also, we might need to parcel up the land to minimize taxes. I'm not sure if a non-profit can own the land that a for-profit uses, so we'll figure that out with lawyers. I'm looking for a large plot of land so I can also parcel off a chunk of it for other purposes unrelated to the Jedi path (a group home for foster kids is one of them.)
I don't think we will be able to legally use the name. I will explore it, cautiously, once we're closer to implementing. Their take on it all might change by then.
4. Other orders
I actually envision other orders having their own 'office space' which they can use for their own order specific training sessions, webinars, etc. Whether they use it is up to them, but it's a real possibility.
5. Other community stuff
The other thing we see is having it be the center of a small community. So, open the dining hall to the public and charge nominal prices for the food. Build entertainment areas. A pool, bowling alley/game center, recreation center stuff for sports, kids and adults playgrounds for fun strength training, as well as open lectures and such. So if someone wants to just come to take yoga, they may find they are drawn to other things we offer and we'll be changing even more around us, adding more good in the world.
At the last Colorado gathering we had a good discussion about what we learned from other communities. The key was making sure staff has adequate training time as well. So everyone could be on a rotation system where they work full time for 3 months, then half time for 3 months, allowing time for more training. Or do part time the whole time. Or take off just two weeks for a full time session. Basically, we'd have a lot of flexibility with that. And allow people to change jobs when they are interested. Also, for people wanting to do shorter times they can work part time for just a month or a summer. If we need/want to we can also just hire people from the community as well. It's a benefit to strengthen a rural community anytime we can.
Part of the process will be teaching Jedi about money from some very different perspectives. While yes, we need it to be affordable, we aren't doing them any favors if we don't empower them with the tools to create their lives, money included. Now, the 'civilian' retreats will be more profitable and will be used to offset costs for Jedi training programs so they can be more affordable. Also, scholarships and work study will be made available. What I don't want are people who are there just to take. If they are on scholarship they need to be giving back in some way.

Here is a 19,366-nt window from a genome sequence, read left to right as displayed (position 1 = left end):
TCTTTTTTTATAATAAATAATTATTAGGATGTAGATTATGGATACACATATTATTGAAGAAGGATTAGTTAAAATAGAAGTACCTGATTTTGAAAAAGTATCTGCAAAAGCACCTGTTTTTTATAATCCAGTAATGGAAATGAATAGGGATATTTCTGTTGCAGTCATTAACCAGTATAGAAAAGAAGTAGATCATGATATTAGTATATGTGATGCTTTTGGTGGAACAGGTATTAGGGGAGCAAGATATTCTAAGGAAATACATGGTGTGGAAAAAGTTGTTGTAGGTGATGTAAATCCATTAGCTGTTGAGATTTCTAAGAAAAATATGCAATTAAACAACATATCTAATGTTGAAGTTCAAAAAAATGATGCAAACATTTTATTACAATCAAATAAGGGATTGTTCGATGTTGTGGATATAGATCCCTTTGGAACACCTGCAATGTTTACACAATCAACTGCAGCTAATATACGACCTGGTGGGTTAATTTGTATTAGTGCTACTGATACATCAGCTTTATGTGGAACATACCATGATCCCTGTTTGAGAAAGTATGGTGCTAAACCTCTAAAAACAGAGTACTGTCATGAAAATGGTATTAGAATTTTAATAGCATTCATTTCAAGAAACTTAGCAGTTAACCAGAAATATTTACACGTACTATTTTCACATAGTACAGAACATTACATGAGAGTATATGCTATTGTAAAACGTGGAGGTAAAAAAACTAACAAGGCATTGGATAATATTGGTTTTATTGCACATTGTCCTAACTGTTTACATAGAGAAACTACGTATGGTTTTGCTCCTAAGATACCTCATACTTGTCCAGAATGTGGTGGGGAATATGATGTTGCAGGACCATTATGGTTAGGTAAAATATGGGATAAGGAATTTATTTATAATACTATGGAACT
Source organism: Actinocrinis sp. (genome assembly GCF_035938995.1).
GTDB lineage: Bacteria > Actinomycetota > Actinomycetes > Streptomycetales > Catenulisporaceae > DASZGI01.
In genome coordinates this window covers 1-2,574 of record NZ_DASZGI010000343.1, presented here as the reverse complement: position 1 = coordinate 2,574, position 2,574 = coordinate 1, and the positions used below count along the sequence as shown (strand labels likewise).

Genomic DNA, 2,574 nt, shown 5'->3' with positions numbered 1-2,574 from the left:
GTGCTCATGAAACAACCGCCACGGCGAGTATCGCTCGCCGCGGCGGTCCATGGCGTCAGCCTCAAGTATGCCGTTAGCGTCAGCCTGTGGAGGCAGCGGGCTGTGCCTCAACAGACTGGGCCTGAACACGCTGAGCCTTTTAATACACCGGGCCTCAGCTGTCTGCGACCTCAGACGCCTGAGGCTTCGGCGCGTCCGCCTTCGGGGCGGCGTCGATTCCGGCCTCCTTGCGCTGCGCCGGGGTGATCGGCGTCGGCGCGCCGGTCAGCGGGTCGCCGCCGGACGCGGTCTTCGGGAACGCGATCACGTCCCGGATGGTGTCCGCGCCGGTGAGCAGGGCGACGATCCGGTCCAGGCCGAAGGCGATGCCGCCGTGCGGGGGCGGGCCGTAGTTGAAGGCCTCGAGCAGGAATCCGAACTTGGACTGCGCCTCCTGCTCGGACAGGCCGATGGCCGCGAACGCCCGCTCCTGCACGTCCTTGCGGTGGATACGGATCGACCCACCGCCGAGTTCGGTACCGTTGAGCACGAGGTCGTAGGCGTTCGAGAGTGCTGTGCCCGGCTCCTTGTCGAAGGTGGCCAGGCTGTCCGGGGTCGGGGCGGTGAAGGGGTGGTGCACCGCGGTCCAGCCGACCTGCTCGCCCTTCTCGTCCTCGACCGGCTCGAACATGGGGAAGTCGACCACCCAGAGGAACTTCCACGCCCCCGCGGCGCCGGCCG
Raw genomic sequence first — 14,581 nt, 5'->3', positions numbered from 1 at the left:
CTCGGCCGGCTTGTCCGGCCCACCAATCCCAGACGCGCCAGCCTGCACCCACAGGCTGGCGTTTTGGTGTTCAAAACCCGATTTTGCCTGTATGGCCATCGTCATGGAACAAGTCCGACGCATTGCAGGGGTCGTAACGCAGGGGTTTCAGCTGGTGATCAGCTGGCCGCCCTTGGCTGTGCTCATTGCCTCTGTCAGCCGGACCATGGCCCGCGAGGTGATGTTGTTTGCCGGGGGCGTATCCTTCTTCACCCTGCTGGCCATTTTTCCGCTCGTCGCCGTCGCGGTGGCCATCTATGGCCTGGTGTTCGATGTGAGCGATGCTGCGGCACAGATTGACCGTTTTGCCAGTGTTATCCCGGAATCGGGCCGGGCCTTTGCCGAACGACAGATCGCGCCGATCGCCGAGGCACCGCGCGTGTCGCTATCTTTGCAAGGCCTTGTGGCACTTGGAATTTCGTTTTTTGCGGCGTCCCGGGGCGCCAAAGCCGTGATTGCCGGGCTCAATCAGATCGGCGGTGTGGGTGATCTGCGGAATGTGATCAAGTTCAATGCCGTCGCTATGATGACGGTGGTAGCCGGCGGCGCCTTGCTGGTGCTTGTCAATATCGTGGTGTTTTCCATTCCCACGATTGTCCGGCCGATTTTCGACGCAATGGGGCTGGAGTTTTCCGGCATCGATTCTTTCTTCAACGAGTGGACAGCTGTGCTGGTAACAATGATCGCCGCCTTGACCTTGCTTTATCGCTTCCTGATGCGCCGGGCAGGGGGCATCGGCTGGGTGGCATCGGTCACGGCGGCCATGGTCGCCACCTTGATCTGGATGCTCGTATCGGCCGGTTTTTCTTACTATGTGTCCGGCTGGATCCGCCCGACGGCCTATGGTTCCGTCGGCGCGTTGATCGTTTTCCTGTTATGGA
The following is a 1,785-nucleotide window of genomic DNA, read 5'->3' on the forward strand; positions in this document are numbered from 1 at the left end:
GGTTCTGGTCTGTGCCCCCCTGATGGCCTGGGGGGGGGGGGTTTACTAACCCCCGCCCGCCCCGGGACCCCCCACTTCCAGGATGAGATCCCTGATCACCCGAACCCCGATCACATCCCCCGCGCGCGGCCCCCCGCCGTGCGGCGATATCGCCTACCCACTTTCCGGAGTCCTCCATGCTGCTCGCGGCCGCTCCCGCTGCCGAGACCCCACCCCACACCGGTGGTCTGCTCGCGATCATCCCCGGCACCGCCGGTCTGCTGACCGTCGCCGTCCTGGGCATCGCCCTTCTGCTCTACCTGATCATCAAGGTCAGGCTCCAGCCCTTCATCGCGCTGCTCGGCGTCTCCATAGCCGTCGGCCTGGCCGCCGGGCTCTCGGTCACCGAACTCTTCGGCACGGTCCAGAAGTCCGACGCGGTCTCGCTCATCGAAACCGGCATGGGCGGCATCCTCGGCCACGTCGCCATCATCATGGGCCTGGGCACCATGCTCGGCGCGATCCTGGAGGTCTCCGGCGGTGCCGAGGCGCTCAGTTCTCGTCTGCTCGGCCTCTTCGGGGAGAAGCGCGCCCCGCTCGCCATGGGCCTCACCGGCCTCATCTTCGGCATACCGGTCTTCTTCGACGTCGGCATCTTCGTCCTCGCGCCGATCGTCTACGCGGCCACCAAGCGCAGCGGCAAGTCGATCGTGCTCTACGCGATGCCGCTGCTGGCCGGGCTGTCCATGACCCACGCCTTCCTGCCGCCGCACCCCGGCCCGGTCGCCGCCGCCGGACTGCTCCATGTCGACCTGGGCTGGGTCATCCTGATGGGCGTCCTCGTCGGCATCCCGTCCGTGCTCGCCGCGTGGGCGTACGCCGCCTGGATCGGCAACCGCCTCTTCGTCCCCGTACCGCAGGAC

8. Long term training
I also believe in the long term mentoring process. Cultivating the mentor/student relationship over time, and yes in different settings, will be a huge benefit. I know I always learn unexpected things about other Jedi when I spend time with them in person. I'm most excited about being able to train more consistently, in more areas, without having to worry about 'work'.
9. Taking in Jedi
Due to the high likelihood of future events causing internal refugee type events, I am also planning for the potential of Jedi coming to us for sanctuary. We will have a large food store of dehydrated and other-preserved food to supplement, as well as the ability to add more shelter. We can design it to be flexible, so used for a large gathering or event so it isn't just put away for a potential issue, but that we aren't left without the options if it happens. I also see the option of Jedi retiring on our land. They would simply sign a long term lease, have their little carved out space, and just be part of the community as they live out their days.
I don't know how long it will take for all the aspects to come to fruition. I might not live to see it all happen, and that's ok. I will work with lawyers (and a council) to determine the best way to set things up for perpetuity, rather than letting someone just buy it out and do whatever they want in the future. It will be a challenge, but a worthwhile one.